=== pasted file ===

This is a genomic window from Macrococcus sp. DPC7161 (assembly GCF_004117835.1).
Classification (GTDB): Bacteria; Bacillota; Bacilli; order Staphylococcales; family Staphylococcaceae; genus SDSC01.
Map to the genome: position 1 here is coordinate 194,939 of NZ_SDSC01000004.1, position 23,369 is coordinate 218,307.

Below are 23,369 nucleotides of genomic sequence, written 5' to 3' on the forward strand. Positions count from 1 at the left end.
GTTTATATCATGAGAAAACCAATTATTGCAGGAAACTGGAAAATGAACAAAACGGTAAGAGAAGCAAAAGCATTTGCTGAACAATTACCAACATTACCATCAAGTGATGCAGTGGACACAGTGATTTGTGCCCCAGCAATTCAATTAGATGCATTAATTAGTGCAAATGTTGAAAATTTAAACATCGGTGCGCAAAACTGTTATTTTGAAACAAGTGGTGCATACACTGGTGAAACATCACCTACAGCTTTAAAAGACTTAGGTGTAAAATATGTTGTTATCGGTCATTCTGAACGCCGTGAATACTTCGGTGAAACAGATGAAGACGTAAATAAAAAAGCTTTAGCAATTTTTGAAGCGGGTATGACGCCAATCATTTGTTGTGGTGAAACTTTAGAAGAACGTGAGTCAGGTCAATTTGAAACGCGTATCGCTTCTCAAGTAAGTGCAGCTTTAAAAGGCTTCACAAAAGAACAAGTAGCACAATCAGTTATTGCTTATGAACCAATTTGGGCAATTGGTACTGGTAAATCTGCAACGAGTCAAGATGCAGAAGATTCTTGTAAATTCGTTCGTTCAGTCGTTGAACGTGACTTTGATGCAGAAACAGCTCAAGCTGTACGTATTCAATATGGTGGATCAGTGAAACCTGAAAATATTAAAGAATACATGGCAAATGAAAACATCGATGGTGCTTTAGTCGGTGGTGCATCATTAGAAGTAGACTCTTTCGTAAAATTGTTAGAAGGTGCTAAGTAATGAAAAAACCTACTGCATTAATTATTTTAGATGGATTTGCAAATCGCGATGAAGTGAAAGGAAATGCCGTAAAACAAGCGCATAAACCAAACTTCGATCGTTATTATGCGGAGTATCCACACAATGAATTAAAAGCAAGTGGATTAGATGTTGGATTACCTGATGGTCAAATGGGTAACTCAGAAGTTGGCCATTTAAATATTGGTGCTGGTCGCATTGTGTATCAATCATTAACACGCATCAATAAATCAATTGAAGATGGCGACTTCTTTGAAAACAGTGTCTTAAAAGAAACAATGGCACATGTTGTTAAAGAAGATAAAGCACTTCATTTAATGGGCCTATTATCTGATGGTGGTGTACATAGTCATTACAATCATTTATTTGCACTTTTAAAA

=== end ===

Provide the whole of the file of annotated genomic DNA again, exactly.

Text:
This is a genomic window from Macrococcus sp. DPC7161 (assembly GCF_004117835.1).
Classification (GTDB): Bacteria; Bacillota; Bacilli; order Staphylococcales; family Staphylococcaceae; genus SDSC01.
Map to the genome: position 1 here is coordinate 194,939 of NZ_SDSC01000004.1, position 23,369 is coordinate 218,307.

Below are 23,369 nucleotides of genomic sequence, written 5' to 3' on the forward strand. Positions count from 1 at the left end.
GTTTATATCATGAGAAAACCAATTATTGCAGGAAACTGGAAAATGAACAAAACGGTAAGAGAAGCAAAAGCATTTGCTGAACAATTACCAACATTACCATCAAGTGATGCAGTGGACACAGTGATTTGTGCCCCAGCAATTCAATTAGATGCATTAATTAGTGCAAATGTTGAAAATTTAAACATCGGTGCGCAAAACTGTTATTTTGAAACAAGTGGTGCATACACTGGTGAAACATCACCTACAGCTTTAAAAGACTTAGGTGTAAAATATGTTGTTATCGGTCATTCTGAACGCCGTGAATACTTCGGTGAAACAGATGAAGACGTAAATAAAAAAGCTTTAGCAATTTTTGAAGCGGGTATGACGCCAATCATTTGTTGTGGTGAAACTTTAGAAGAACGTGAGTCAGGTCAATTTGAAACGCGTATCGCTTCTCAAGTAAGTGCAGCTTTAAAAGGCTTCACAAAAGAACAAGTAGCACAATCAGTTATTGCTTATGAACCAATTTGGGCAATTGGTACTGGTAAATCTGCAACGAGTCAAGATGCAGAAGATTCTTGTAAATTCGTTCGTTCAGTCGTTGAACGTGACTTTGATGCAGAAACAGCTCAAGCTGTACGTATTCAATATGGTGGATCAGTGAAACCTGAAAATATTAAAGAATACATGGCAAATGAAAACATCGATGGTGCTTTAGTCGGTGGTGCATCATTAGAAGTAGACTCTTTCGTAAAATTGTTAGAAGGTGCTAAGTAATGAAAAAACCTACTGCATTAATTATTTTAGATGGATTTGCAAATCGCGATGAAGTGAAAGGAAATGCCGTAAAACAAGCGCATAAACCAAACTTCGATCGTTATTATGCGGAGTATCCACACAATGAATTAAAAGCAAGTGGATTAGATGTTGGATTACCTGATGGTCAAATGGGTAACTCAGAAGTTGGCCATTTAAATATTGGTGCTGGTCGCATTGTGTATCAATCATTAACACGCATCAATAAATCAATTGAAGATGGCGACTTCTTTGAAAACAGTGTCTTAAAAGAAACAATGGCACATGTTGTTAAAGAAGATAAAGCACTTCATTTAATGGGCCTATTATCTGATGGTGGTGTACATAGTCATTACAATCATTTATTTGCACTTTTAAAA